It is a full bodied wine with high tannins and medium to high levels of acidity, so it can be a little tricky to pair with food. Despite the difficulties with the wine, it does pair well with gouda that has been aged for a long time.
The crunchy cheese crystals that develop in long aged gouda are the reason that this pairing works, as they create a type of funkiness and umami flavor to the cheese. The combination is certainly unusual, but it ends up being fun and is worth trying out for yourself (if you can get your hands on some sarantino).
You can also pair white wines with aged gouda – a process that creates some interesting flavor combinations. An off-dry riesling is an appealing choice, as this provides a freshness that contrasts against the saltiness of the cheese.
Plus, aged gouda often develops caramel-like notes as it ages. Pairing the cheese with a white wine allows these sweeter flavors to shine. Just steer clear of a sweet riesling, as you would risk overwhelming the flavor of the cheese.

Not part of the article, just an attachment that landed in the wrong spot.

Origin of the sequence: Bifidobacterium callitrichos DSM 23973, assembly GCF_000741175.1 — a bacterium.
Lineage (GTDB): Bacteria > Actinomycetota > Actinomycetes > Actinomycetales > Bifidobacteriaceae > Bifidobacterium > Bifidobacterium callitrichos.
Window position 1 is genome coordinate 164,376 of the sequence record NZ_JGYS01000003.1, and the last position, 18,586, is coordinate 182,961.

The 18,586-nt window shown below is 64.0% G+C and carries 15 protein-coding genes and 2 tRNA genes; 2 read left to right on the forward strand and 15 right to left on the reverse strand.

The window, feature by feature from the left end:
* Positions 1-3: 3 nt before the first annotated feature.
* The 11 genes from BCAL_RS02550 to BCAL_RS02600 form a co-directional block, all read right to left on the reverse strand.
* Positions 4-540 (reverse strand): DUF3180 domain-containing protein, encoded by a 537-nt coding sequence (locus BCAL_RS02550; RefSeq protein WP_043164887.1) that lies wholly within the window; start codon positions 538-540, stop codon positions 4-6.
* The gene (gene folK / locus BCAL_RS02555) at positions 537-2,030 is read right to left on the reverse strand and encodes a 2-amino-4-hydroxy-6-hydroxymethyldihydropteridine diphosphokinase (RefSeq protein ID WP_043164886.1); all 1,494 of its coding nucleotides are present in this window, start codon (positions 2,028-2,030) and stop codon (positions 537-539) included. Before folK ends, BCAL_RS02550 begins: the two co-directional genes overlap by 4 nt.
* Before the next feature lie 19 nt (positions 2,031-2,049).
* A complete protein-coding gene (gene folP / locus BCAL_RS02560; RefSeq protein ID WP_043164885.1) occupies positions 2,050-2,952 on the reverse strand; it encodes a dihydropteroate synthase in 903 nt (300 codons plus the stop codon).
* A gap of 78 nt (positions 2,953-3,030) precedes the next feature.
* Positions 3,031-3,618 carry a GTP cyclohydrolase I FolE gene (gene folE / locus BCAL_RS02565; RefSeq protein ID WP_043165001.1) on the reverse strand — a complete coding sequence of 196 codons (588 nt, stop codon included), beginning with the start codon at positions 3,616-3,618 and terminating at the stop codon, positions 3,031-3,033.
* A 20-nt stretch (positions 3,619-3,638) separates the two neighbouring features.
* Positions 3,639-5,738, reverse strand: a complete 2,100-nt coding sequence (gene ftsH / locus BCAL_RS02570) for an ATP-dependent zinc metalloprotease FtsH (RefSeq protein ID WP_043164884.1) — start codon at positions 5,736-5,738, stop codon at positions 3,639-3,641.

Lightly Oaked Chardonnay
Chardonnay is another white wine that can work well when paired with aged gouda. The texture of chardonnay is one reason for choosing this particular white wine, as there is enough texture present to allow chardonnay to stand on its own even with the strong flavors of the gouda.
Choosing a lightly oaked chardonnay is your best choice, as you end up with extra body to the wine than you would get otherwise.
Rhône White Wines
White wines from Southern Rhône can also be an interesting choice with aged gouda. The appealing aspect here is the texture of the wines. They have enough going for them that the wine’s characteristics remain noticeable even with the intensity of the smoked gouda.
Key flavor notes to look for include stone fruits, beeswax, or white flowers. These all help to balance out the saltiness of the smoked gouda.